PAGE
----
Arnold Kling, author of The Three Languages of Politics, talks with EconTalk host Russ Roberts about the ideas in the book. Kling argues that Progressives, Conservatives, and Libertarians each have their own language and way of looking at the world that often doesn't overlap. This makes it easier for each group to demonize the others. The result is ideological intolerance and incivility.
David Garcia, post doctoral researcher at the Swiss Federal Institute of Technology and co-author of Social Resilience in Online Communities: The Autopsy of Friendster, discusses the concept of social resilience and how online communities, like Facebook and Friendster, withstand changes in their environment.
Gina Keating, author of Netflixed: The Epic Battle for America’s Eyeballs, discusses the startup of Netflix and their competition with Blockbuster. Keating begins with the history of the company and their innovative improvements to the movie rental experience. She discusses their use of new technology and marketing strategies in DVD rental, which inspired Blockbuster to adapt to the changing market. Keating goes on to describe Netflix’s transition to internet streaming and Blockbuster’s attempts to retain their market share.
William Bernstein talks with EconTalk host Russ Roberts about his latest book, Masters of the Word. Bernstein traces the history of language, writing, and communication and its impact on freedom. The discussion begins with the evolution of language and the written word and continues up through radio and the internet. A particular focus of the conversation is how tyrants use information technology to oppress their people but at the same time, technology can be used to liberate people from oppression.
James Galbraith of the University of Texas and author of Inequality and Instability talks with EconTalk host Russ Roberts about inequality. Galbraith argues that much of the mainstream analysis of inequality in the economics literature is flawed. Galbraith looks at a variety of different measures and ways of analyzing income data. In the podcast he focuses on how much of measured inequality is due to changes in specific counties or industries. Other topics discussed include the state of economics in the aftermath of the Great Recession and the importance of the government safety net and other social legislation.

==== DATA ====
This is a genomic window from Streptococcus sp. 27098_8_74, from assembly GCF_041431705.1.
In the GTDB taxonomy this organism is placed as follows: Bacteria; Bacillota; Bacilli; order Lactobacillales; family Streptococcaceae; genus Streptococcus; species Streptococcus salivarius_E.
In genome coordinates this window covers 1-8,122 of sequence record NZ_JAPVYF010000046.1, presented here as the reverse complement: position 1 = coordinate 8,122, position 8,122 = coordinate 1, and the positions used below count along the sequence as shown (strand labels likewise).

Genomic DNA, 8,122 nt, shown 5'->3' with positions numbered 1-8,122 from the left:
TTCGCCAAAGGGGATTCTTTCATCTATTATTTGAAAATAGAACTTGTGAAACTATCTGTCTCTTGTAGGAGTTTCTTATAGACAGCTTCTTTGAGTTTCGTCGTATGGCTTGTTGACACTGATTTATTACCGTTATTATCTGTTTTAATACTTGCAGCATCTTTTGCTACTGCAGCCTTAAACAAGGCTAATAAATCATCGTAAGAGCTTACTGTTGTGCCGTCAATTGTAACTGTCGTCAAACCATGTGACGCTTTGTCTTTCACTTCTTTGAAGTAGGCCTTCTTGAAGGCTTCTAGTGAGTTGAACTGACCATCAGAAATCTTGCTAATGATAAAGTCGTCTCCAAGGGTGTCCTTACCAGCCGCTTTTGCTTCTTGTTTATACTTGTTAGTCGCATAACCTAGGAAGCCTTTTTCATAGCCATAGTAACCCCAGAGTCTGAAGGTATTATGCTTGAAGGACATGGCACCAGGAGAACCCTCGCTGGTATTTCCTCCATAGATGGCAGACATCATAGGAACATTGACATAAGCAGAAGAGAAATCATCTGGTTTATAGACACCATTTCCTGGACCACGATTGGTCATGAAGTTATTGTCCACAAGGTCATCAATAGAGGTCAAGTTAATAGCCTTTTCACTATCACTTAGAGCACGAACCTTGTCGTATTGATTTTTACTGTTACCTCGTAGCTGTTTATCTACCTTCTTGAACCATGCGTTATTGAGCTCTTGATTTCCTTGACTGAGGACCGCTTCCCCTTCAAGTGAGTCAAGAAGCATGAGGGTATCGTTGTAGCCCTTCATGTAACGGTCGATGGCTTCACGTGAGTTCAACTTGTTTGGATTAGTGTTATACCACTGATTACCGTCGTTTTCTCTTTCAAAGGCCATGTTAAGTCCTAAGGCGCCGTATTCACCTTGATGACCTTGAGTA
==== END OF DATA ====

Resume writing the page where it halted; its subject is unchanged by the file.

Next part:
Edward Glaeser of Harvard University and author of The Triumph of Cities talks with EconTalk host Russ Roberts about American cities. The conversation begins with a discussion of the history of Detroit over the last century and its current plight. What might be done to improve Detroit's situation? Why are other cities experiencing similar challenges to those facing Detroit? Why are some cities thriving and growing? What policies might help ailing cities and what policies have helped those cities that succeed? The conversation concludes with a discussion of why cities have such potential for growth.
According to Hochstein, bitcoin has made its name as a digital currency, but the truly revolutionary aspect of the technology is its dual function as a payment system competing against companies like PayPal and Western Union. While bitcoin has been in the news for its soaring exchange rate lately, Hochstein says the actual price of bitcoin is really only relevant for speculators in the short-term; in the long-term, however, the anonymous, decentralized nature of bitcoin has far-reaching implications.
Eric Topol of the Scripps Research Institute and the author of The Creative Destruction of Medicine talks with EconTalk host Russ Roberts about the ideas in his book. Topics discussed include "evidence-based" medicine, the influence of the pharmaceutical industry, how medicine is currently conducted for the "average" patient, the potential of genomics to improve health care and the power of technology, generally, to transform medicine.
Joshua Gans, professor of Strategic Management at the University of Toronto’s Rotman School of Management and author of the new book Information Wants to be Shared, discusses modern media economics, including how books, movies, music, and news will be supported in the future.